What Can Inactivity Do to a Senior’s Body and Mind?Reading 1 Min
You may have worked hard all your life, been on your feet and made sure your retirement brought enough rest and peace at last. However, if you only spend your days in front of the TV watching your favorite shows, you aren’t doing your body much good.
- According to the World Health Organization, 60 to 85% of people globally lead a sedentary lifestyle.
- Studies show that sedentary behavior, particularly in the elderly, is detrimental to their health. Medical experts believe that older people sitting too much or spending extended periods in bed are more prone to the risks of chronic health problems such as heart diseases, diabetes, obesity, and even cancer.
- Another research found that the elderly sitting for several hours a day was linked to a 50% greater chance of being disabled over a period of time.
How Does a Sedentary Lifestyle Affect You?
The human body functions best with adequate movement. The CDC recommends that older adults stay active to gain physical benefits such as stronger muscles, better heart health, control over anxiety and improved mobility to live independently.
Lack of activity and more time spent sitting or lying in bed can affect your physical and mental well-being. Here’s how a sedentary lifestyle affects your body and mind.
Legs and gluteal muscles
Muscles become stronger when they are active. Conversely, they lose mass and become weak when not put in use. The side effects of laying down for a prolonged time are that the large leg and gluteal muscles lose strength. These lower limb muscles are essential for walking and balancing your body. However, daily physical activity in the form of mobility workout for seniors can improve the strength in their lower limbs to stay mobile and independent.
Sitting consumes much less energy than standing up or walking around. With movement, the muscles utilize the food you eat and convert fats and sugars into energy. This stops the fats from depositing in the body and keeps your weight in check. Lack of activity can cause obesity and invite other health problems linked to it. Moreover, the additional weight adds pressure on your joints, making mobility challenging. And therefore, as you move less, the weight keeps increasing. The way to break this vicious circle is to stay physically active for as much time as possible in a day.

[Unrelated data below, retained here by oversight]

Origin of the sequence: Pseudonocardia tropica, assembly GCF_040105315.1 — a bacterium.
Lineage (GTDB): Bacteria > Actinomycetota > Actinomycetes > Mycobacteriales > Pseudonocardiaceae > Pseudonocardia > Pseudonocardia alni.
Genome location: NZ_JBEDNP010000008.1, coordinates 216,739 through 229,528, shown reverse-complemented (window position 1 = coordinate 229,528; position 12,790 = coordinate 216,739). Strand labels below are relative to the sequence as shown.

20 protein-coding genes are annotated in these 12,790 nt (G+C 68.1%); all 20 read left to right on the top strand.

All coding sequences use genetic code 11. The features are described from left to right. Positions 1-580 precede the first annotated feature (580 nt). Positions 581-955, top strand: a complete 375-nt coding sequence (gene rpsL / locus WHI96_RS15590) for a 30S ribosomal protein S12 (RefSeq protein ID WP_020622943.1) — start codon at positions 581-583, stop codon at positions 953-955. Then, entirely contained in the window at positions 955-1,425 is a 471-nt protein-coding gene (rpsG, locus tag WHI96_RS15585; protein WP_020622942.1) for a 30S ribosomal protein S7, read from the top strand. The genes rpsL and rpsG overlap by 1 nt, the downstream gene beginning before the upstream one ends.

Hips and back
For old people, sitting too much can affect their hip joint and back, making them weak. In addition, sitting causes the hip flexor muscles to shorten, which leads to problems with the hip joint. Moreover, if you sit with a poor posture, the spine is put under stress causing compression in the discs and premature degeneration of the joints. A weak spine can directly affect your balance and stability.
Anxiety and depression
Studies are still inconclusive about the exact causes that link sitting with anxiety and depression. However, those who spend a lot of time sitting idle are losing out on the advantages of physical activity, such as mood enhancement and better cognition. Performing fun balance exercises at home or in a group can help seniors shrug off the loneliness and feelings of isolation that invite depression and other mental conditions.
Sitting for long hours in a day affects the digestive and respiratory systems of the body. Although research has yet to prove the exact link between a sedentary lifestyle and cancer, experts note that sitting for long hours affects the large intestine and the lungs and may lead to chronic illnesses like colon and lung cancer.
Multiple studies show that for old people, sitting for more than 10 hours a day can adversely affect their heart health. Research has found that replacing even 2 hours of sitting with standing or stepping out may benefit cardio-metabolic health.
If you are an older adult with diabetes, regular physical activity like walking is beneficial to keep it in check. Being in bed or sitting for prolonged periods can increase insulin resistance in the blood. As a result, the body does not synthesize blood sugar, and sugar levels shoot up.